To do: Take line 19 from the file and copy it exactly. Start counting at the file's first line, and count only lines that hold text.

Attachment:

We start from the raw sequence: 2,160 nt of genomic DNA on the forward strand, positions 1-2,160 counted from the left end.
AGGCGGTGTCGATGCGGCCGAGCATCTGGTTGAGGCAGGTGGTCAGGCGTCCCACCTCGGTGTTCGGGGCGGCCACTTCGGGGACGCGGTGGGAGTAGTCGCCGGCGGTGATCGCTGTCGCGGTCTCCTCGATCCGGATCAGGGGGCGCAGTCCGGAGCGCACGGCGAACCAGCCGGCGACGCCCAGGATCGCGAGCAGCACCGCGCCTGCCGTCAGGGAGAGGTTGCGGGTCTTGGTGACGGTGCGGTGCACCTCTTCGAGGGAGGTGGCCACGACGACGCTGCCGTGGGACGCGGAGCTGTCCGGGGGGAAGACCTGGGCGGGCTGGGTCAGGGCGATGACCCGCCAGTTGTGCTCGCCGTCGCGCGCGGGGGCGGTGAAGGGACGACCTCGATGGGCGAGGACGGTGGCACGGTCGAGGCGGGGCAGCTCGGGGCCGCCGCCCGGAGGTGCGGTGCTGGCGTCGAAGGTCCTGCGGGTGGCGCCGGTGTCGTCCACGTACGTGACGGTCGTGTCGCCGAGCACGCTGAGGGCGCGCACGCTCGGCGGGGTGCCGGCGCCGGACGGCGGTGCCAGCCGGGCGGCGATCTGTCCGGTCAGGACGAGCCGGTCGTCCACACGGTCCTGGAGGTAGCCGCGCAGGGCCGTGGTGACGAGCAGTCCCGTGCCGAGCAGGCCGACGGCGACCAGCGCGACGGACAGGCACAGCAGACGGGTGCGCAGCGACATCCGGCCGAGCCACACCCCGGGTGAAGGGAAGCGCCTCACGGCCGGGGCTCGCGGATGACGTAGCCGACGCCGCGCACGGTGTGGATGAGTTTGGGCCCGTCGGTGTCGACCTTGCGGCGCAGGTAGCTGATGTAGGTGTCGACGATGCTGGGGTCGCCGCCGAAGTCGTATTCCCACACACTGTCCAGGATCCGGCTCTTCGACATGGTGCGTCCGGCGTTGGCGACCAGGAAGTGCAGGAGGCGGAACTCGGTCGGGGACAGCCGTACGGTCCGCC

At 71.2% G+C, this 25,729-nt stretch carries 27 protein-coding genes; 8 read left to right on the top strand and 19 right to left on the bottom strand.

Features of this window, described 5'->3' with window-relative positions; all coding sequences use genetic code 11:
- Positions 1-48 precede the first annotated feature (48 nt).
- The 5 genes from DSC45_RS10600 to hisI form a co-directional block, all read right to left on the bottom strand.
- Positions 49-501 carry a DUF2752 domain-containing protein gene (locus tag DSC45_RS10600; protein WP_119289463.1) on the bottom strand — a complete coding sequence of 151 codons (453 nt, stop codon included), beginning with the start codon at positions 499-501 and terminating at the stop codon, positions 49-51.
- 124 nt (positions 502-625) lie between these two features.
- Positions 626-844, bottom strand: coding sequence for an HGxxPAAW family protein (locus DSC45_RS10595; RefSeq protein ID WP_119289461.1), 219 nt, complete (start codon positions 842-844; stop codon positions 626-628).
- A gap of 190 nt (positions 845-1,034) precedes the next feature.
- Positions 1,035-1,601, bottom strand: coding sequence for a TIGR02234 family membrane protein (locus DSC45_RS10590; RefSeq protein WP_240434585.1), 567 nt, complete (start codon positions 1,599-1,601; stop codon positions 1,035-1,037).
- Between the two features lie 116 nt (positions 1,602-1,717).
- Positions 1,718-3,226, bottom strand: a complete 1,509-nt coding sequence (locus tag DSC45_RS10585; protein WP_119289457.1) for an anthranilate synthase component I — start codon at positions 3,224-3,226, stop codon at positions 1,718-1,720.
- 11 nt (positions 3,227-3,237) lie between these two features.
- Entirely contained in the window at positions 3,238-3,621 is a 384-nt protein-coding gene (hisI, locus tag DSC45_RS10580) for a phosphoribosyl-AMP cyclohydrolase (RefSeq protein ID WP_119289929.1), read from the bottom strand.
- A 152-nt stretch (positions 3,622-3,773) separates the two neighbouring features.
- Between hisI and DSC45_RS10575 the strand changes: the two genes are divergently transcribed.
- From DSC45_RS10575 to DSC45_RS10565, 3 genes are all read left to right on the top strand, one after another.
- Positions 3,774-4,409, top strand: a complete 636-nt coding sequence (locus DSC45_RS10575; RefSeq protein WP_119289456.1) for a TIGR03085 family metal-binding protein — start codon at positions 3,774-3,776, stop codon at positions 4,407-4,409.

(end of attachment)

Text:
- Positions 3,774-4,409, top strand: a complete 636-nt coding sequence (locus DSC45_RS10575; RefSeq protein WP_119289456.1) for a TIGR03085 family metal-binding protein — start codon at positions 3,774-3,776, stop codon at positions 4,407-4,409.